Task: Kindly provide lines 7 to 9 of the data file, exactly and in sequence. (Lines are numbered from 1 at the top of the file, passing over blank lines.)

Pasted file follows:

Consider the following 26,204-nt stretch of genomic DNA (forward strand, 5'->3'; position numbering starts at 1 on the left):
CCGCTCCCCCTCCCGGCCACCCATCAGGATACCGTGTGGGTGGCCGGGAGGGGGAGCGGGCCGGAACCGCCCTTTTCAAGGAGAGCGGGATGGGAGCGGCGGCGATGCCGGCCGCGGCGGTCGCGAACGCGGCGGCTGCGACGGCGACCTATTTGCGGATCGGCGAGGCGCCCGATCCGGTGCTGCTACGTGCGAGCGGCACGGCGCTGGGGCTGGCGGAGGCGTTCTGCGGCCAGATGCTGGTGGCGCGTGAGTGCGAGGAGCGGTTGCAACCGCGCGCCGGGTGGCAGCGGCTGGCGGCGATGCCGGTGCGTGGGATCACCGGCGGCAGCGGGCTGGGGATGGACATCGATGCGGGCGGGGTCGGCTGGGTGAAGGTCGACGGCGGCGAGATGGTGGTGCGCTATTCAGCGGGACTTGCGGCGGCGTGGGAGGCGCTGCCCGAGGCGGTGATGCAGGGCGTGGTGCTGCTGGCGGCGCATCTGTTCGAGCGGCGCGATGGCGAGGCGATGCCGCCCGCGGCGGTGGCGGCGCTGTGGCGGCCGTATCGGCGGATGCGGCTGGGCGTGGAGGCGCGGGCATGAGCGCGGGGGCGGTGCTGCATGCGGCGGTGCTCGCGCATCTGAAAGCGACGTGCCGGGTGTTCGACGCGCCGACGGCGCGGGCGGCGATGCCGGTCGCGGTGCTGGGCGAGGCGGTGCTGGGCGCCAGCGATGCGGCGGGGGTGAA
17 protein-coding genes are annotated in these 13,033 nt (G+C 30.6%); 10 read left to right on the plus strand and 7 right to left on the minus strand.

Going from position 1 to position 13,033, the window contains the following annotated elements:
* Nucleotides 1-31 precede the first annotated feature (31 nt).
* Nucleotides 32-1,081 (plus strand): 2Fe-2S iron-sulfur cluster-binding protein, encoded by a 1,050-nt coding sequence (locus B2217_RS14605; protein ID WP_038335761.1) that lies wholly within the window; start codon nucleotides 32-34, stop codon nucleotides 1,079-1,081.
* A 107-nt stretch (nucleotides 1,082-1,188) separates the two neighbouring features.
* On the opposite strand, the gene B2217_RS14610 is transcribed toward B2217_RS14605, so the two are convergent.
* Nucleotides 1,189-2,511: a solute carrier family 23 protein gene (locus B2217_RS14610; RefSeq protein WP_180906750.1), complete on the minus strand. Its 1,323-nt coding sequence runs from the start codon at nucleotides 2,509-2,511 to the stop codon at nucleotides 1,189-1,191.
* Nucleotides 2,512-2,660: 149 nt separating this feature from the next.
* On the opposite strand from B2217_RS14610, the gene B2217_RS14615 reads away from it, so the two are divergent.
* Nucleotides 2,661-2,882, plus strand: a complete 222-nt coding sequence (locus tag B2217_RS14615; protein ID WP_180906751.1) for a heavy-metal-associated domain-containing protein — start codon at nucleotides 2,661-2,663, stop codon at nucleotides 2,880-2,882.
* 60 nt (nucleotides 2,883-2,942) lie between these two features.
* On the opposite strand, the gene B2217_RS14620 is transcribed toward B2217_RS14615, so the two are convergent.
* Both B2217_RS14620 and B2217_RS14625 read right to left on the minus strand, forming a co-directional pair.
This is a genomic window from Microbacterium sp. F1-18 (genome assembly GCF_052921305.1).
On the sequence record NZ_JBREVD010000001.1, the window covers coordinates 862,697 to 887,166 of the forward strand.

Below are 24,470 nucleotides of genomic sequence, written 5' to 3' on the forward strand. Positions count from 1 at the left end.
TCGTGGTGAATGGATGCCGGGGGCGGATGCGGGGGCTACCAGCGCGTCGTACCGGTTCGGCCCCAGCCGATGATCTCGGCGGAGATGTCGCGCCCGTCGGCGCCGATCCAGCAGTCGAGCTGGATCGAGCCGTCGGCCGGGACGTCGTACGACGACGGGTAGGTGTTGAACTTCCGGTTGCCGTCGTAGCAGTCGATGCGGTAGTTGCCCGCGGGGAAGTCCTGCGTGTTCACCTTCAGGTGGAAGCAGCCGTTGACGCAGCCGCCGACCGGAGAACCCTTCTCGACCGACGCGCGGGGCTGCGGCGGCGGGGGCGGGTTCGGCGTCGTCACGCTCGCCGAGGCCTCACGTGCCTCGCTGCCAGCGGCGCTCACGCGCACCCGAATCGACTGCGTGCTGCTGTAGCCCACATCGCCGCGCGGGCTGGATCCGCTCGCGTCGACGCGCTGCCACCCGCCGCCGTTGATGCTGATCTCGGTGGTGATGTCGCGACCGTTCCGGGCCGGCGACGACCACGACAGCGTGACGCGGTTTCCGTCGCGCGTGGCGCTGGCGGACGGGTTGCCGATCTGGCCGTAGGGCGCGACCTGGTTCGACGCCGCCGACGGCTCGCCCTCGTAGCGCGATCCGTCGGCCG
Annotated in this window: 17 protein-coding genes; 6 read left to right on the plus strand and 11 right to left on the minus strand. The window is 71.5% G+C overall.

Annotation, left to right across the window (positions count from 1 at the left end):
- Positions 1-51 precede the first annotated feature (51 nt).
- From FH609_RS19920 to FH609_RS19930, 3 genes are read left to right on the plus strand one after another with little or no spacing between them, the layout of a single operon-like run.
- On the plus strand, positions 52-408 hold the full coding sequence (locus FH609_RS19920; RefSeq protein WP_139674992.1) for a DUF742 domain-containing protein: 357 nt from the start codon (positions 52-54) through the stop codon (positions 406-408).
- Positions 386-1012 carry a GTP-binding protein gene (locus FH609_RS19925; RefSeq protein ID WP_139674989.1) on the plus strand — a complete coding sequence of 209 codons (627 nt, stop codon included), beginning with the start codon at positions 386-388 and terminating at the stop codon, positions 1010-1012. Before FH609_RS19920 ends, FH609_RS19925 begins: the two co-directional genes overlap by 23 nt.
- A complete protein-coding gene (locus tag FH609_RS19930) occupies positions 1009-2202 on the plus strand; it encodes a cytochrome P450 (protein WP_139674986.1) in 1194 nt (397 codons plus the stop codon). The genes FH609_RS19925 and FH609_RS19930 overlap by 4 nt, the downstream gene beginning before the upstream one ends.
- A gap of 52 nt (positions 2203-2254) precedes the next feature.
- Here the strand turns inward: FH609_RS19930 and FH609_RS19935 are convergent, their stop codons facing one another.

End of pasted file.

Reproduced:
* A 107-nt stretch (nucleotides 1,082-1,188) separates the two neighbouring features.
* On the opposite strand, the gene B2217_RS14610 is transcribed toward B2217_RS14605, so the two are convergent.
* Nucleotides 1,189-2,511: a solute carrier family 23 protein gene (locus B2217_RS14610; RefSeq protein WP_180906750.1), complete on the minus strand. Its 1,323-nt coding sequence runs from the start codon at nucleotides 2,509-2,511 to the stop codon at nucleotides 1,189-1,191.